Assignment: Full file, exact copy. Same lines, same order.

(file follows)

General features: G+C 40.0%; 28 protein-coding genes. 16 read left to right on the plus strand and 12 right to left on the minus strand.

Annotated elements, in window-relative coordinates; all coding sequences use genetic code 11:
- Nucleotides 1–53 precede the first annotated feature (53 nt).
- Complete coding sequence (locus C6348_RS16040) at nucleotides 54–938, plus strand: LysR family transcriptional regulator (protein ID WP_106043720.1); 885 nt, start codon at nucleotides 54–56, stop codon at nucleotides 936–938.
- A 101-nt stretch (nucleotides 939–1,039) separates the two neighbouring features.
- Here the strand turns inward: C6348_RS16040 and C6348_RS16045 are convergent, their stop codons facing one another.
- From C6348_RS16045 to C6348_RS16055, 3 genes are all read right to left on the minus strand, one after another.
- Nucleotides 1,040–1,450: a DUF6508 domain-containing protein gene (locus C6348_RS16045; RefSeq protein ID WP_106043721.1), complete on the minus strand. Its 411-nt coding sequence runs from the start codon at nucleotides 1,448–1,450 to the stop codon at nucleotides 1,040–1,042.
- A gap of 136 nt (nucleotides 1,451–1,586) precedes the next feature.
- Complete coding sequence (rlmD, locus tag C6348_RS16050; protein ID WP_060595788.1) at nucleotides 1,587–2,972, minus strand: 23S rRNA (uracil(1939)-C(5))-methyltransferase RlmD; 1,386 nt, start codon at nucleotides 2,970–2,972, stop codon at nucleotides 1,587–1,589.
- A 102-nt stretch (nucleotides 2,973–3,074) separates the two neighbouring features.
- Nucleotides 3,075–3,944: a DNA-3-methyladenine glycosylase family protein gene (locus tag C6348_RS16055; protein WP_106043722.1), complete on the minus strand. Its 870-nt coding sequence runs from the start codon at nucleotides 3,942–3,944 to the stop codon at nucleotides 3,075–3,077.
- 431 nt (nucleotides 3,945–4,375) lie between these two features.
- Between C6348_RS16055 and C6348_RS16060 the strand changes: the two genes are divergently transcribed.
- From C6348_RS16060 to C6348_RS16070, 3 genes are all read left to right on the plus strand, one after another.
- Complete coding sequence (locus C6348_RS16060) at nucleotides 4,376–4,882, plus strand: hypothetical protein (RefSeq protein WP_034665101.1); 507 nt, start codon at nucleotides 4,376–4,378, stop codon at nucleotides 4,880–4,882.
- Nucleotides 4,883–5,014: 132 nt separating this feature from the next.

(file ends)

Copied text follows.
General features: G+C 40.0%; 28 protein-coding genes. 16 read left to right on the plus strand and 12 right to left on the minus strand.

Annotated elements, in window-relative coordinates; all coding sequences use genetic code 11:
- Nucleotides 1–53 precede the first annotated feature (53 nt).
- Complete coding sequence (locus C6348_RS16040) at nucleotides 54–938, plus strand: LysR family transcriptional regulator (protein ID WP_106043720.1); 885 nt, start codon at nucleotides 54–56, stop codon at nucleotides 936–938.
- A 101-nt stretch (nucleotides 939–1,039) separates the two neighbouring features.
- Here the strand turns inward: C6348_RS16040 and C6348_RS16045 are convergent, their stop codons facing one another.
- From C6348_RS16045 to C6348_RS16055, 3 genes are all read right to left on the minus strand, one after another.
- Nucleotides 1,040–1,450: a DUF6508 domain-containing protein gene (locus C6348_RS16045; RefSeq protein ID WP_106043721.1), complete on the minus strand. Its 411-nt coding sequence runs from the start codon at nucleotides 1,448–1,450 to the stop codon at nucleotides 1,040–1,042.
- A gap of 136 nt (nucleotides 1,451–1,586) precedes the next feature.
- Complete coding sequence (rlmD, locus tag C6348_RS16050; protein ID WP_060595788.1) at nucleotides 1,587–2,972, minus strand: 23S rRNA (uracil(1939)-C(5))-methyltransferase RlmD; 1,386 nt, start codon at nucleotides 2,970–2,972, stop codon at nucleotides 1,587–1,589.
- A 102-nt stretch (nucleotides 2,973–3,074) separates the two neighbouring features.
- Nucleotides 3,075–3,944: a DNA-3-methyladenine glycosylase family protein gene (locus tag C6348_RS16055; protein WP_106043722.1), complete on the minus strand. Its 870-nt coding sequence runs from the start codon at nucleotides 3,942–3,944 to the stop codon at nucleotides 3,075–3,077.
- 431 nt (nucleotides 3,945–4,375) lie between these two features.
- Between C6348_RS16055 and C6348_RS16060 the strand changes: the two genes are divergently transcribed.
- From C6348_RS16060 to C6348_RS16070, 3 genes are all read left to right on the plus strand, one after another.
- Complete coding sequence (locus C6348_RS16060) at nucleotides 4,376–4,882, plus strand: hypothetical protein (RefSeq protein WP_034665101.1); 507 nt, start codon at nucleotides 4,376–4,378, stop codon at nucleotides 4,880–4,882.
- Nucleotides 4,883–5,014: 132 nt separating this feature from the next.